Apple cracks down on coronavirus apps


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Image: Alisina Elyasi

Apple has said it will clamp down on publishing apps related to the COVID-19 outbreak currently underway around the globe.

The company said in a note published on Saturday that it would evaluate the data sources that apps use to ensure they are “reputable” and from a set of organisations — such as government, health-related non-government organisations, medical institutions, education centres, or “companies deeply credentialed in health issues”.

“Only developers from one of these recognized entities should submit an app related to COVID-19,” Apple said.

“Entertainment or game apps with COVID-19 as their theme will not be allowed.”

Any apps that meet Apple’s criteria should be marked as time-sensitive when submitted to expedite them through the review process, Apple said.

“Non-profit organisations, accredited educational institutions, and government entities that plan to distribute only free apps on the App Store can request to have their annual membership fee waived, if based in an eligible country,” the company added.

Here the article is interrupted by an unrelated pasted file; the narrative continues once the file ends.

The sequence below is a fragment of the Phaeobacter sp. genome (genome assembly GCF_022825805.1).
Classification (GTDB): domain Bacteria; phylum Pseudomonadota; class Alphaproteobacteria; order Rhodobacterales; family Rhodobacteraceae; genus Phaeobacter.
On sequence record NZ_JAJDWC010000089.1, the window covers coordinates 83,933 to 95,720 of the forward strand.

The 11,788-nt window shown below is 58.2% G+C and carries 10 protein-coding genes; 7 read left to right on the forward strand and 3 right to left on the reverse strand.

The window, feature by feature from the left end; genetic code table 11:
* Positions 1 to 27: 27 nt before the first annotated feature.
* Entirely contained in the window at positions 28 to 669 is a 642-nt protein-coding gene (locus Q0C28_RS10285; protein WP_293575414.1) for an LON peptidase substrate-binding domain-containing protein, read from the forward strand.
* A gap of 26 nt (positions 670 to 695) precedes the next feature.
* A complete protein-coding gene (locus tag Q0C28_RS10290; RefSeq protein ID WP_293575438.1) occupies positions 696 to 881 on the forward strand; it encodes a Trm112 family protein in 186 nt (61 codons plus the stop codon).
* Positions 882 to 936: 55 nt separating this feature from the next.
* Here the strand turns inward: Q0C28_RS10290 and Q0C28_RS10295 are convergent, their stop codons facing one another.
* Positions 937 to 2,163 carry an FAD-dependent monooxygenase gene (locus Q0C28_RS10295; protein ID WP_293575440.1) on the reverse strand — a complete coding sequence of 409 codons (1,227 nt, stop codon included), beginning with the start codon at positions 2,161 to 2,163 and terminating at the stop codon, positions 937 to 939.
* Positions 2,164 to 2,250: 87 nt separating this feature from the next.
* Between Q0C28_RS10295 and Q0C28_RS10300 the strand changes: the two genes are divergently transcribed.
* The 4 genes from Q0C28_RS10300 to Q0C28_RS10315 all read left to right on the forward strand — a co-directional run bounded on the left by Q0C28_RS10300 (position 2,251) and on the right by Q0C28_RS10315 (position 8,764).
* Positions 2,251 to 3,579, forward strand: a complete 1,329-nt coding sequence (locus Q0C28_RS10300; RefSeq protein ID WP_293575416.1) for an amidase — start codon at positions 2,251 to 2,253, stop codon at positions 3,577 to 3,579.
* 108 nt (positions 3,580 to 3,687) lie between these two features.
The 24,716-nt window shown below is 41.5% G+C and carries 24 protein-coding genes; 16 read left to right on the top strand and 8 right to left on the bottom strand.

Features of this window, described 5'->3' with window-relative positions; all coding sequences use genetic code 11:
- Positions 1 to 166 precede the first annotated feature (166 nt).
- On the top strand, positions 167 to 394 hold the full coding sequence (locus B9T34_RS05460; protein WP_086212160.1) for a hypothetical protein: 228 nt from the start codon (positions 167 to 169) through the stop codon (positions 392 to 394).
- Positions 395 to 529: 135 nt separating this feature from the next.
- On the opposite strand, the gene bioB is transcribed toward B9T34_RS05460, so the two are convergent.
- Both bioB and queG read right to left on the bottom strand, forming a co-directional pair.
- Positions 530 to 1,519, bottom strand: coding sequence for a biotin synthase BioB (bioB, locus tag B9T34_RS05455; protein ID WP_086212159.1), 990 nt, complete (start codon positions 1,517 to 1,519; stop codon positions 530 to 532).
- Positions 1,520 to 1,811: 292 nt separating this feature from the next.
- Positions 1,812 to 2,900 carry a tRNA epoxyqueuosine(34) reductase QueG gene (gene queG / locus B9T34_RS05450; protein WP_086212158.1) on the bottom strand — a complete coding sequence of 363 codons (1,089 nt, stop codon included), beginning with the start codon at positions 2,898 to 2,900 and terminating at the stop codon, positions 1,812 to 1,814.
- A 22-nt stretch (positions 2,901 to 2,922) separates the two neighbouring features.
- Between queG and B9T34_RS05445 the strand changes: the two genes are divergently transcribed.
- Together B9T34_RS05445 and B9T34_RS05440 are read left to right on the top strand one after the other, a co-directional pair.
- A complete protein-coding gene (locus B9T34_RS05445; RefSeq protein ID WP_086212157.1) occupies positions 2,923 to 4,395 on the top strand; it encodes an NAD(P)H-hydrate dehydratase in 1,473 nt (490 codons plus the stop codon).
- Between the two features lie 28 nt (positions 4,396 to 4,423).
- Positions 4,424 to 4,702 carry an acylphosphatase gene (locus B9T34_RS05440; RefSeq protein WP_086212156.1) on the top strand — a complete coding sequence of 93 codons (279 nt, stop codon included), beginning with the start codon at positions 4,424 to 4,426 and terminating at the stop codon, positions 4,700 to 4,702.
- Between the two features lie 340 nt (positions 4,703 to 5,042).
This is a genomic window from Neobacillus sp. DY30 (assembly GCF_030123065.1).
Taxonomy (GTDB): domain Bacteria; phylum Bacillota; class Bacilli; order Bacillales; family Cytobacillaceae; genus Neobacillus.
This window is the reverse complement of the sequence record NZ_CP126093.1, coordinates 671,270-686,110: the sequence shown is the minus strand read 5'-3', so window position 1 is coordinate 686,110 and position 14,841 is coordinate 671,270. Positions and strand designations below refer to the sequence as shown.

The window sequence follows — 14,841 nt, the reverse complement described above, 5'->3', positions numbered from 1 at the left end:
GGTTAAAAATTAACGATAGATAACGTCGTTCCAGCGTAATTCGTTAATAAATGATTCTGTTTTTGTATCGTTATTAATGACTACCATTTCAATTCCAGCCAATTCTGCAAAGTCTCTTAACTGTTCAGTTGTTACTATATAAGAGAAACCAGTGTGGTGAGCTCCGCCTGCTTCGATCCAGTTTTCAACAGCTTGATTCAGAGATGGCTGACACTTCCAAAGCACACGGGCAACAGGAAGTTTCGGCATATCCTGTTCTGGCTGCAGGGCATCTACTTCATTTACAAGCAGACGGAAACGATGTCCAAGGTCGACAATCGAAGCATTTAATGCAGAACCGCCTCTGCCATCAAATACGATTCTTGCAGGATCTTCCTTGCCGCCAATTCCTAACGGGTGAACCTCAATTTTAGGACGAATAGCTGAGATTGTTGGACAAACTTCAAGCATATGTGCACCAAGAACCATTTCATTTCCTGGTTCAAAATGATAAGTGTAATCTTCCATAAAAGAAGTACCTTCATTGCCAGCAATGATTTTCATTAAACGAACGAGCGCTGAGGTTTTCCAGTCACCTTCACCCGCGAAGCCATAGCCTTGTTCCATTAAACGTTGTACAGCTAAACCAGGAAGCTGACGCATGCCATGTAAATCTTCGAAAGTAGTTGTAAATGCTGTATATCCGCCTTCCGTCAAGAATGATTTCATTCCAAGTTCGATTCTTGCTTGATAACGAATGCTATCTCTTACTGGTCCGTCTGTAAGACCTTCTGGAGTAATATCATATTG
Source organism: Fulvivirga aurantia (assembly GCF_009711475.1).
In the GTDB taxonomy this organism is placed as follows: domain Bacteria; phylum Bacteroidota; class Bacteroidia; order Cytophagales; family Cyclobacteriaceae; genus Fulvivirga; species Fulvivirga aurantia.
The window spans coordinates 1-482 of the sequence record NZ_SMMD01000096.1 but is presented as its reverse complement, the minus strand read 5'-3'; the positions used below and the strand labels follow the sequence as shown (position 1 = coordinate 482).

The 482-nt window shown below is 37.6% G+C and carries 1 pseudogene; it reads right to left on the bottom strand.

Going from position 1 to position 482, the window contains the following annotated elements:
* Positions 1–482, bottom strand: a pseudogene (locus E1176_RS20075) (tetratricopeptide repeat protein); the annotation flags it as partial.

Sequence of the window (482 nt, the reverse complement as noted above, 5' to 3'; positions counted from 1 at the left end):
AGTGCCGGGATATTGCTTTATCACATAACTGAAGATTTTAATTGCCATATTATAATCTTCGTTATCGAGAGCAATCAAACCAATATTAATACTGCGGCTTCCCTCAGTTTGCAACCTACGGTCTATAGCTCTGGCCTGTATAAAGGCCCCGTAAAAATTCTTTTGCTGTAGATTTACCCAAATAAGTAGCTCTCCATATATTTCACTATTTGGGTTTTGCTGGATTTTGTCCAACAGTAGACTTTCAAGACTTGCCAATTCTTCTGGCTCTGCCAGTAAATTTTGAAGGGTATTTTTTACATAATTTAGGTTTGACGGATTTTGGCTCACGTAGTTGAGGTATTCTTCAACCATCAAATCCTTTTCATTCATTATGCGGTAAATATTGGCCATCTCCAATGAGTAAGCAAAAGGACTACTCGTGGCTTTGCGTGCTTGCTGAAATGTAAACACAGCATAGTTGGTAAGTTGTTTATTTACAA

Also over the weekend, Apple announced it was closing all of its retail stores around the world until March 27, with the exception of its Chinese stores.

“I want to recognise Apple’s family in Greater China. Though the rate of infections has dramatically declined, we know COVID-19’s effects are still being strongly felt,” Apple CEO Tim Cook said.

“I want to express my deep gratitude to our team in China for their determination and spirit. As of today, all of our stores in Greater China have reopened. I also want to thank our operations team and partners for their remarkable efforts to restore our supply chain.”

Cook added Apple’s hourly workers would continue to be paid.

Last week, Apple followed in the footsteps of many a tech conference in 2020, and shifted WWDC to an online-only event, the exact date of which is yet to be determined.

At the time of writing, the novel coronavirus has infected over 153,000 globally, according to the World Health Organisation, with 5,746 fatalities recorded thus far.



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